In 1989 agreement was reached for the sale of Rydings Hall to a local doctor’s practice who were wishing to expand their services. The agreement included a proviso that the band could use the rehearsal room for a further 12 months, giving them a breathing space to find new facilities before they were required to move out. Searches continued around the districts of Brighouse and Rastrick for a suitable building but without any success. As a short-term measure the band moved across Parsonage Lane from the Rydings Hall into the old canteen building of the Brighouse High School (formerly the Girls Grammar School). In May 1991 they finally said goodbye to Rydings Hall when they played at the official opening of new surgery. Their former home had now undergone major refurbishment in order to serve its new function in the town and was to be known as ‘Rydings Hall Surgery’.

brighouse 21Several buildings and locations were explored by the band committee around this time, but nothing suitable came to light, and so the band continued to be based in Parsonage Lane. However in early 1992 the possibility that some land may be available on the campus of the new Brighouse High School at their Finkil Street site was investigated. Discussions took place and these led to plans being drawn-up and planning permission sought from Calderdale Council. It must be said that there was some strong local opposition to the scheme for the proposed construction of a purpose-built band headquarters on the site. Planning permission was granted and the land bought from Calderdale Council, but a much stricter building specification being put on the building. Of course this increased the cost considerably. An appeal was made to the Band’s Patrons, friends, local industry and the town in general to help raise funds towards the cost of the new building. This building fund finally totalled £7,800, which was of great benefit in view of the additional costs.

A major setback came two weeks prior to the commencement of construction. The band were ‘instructed’ by the local authority-planning department that four 22 metre deep boreholes should to be drilled on site to test for any possible old quarry workings! These were duly carried out – fortunately no voids were found. Work could start at last! The first ‘sod’ was cut at Finkil Street on 24th April 1994 by the band’s oldest member, and Treasurer, Eddie Noble. The construction crew moved in. Work started. On the second day, the earth-moving machine broke through an unknown 4ins. water main passing through the site. This was not recorded on any plans provided by Yorkshire Water or Calderdale Council, which was surprising since this pipe supplied the High School’s fire hydrants! and so had to be re-routed around our property. Building work then continued steadily without any further major crisis.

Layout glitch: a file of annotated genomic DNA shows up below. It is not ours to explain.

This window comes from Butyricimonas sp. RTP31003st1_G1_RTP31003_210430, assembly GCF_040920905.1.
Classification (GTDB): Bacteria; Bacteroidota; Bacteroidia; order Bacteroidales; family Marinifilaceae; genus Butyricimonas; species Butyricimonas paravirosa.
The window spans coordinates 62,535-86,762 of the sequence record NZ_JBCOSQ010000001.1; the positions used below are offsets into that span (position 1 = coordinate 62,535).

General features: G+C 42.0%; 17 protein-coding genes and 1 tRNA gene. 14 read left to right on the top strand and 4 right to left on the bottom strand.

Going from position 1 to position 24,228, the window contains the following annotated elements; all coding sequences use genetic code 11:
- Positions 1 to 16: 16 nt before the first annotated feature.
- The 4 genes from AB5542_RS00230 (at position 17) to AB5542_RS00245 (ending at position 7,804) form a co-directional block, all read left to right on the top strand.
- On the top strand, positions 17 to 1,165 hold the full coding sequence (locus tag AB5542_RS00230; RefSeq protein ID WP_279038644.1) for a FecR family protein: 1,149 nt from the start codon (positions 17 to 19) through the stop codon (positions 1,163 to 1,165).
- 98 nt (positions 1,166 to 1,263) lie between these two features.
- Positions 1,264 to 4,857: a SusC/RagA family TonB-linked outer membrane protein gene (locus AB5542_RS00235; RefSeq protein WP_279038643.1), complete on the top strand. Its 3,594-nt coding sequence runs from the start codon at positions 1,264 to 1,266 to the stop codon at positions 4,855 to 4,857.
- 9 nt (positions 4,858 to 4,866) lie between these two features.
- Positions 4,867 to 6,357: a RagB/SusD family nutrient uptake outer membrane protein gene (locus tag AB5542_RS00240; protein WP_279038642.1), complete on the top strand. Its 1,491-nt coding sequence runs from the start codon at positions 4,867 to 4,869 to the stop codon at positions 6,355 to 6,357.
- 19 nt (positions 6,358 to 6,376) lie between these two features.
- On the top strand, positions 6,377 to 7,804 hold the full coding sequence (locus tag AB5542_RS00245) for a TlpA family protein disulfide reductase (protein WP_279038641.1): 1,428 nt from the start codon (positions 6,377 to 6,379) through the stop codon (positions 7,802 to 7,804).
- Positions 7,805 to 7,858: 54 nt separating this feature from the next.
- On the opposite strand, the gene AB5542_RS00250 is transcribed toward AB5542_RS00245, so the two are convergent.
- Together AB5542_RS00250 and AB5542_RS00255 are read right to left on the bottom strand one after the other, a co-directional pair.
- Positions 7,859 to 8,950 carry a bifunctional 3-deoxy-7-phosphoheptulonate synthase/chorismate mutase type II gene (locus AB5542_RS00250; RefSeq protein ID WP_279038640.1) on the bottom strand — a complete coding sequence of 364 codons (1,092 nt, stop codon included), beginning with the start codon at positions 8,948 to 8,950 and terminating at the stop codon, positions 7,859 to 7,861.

At last the Brighouse and Rastrick Band were able to move into their new property in January 1995. The official opening of the new headquarters, named ‘West Ridings’ after the band signature tune, followed later in the year on Saturday 25th April 1995. It was carried out by the Rt. Rev. Nigel McCulloch, Bishop of Wakefield, in the presence of large numbers of Patrons, invited guests, donors, ex-players and friends. Due to the large numbers of people witnessing the event, a celebration buffet and concert followed in the Ritz Ballroom.

brighouse 23Since that time, ‘West Ridings’ has more than proved its worth. The low-maintenance, purpose-built facility with its large rehearsal room, music library room, uniform/instrument store, committee room, recording room, with easy access for people, their cars and coach transport, have led to many visitors, from home and abroad saying that “we have the best in the country”.

Recently an archive has been assembled of historic items associated with the bands long and successful history. Many items have been framed for display brighosuse 24throughout the facility and in secure show cases in the archive room. In July 2006, the band held a bandroom ‘open day’ for all its many Patrons, former players, friends, supporters and the general public as part of its 125th Year Celebrations drawing over 500 visitors. Brighouse and Rastrick Band rehearsals are usually open to visitors, providing there is no disruption to the players and their concentration. So if you are in the Brighouse area on a Monday or Thursday evening (usual rehearsal nights, 7.45pm), you may want to call in and see the band and its superb headquarters – a facility it is exceedingly proud of to show to visitors.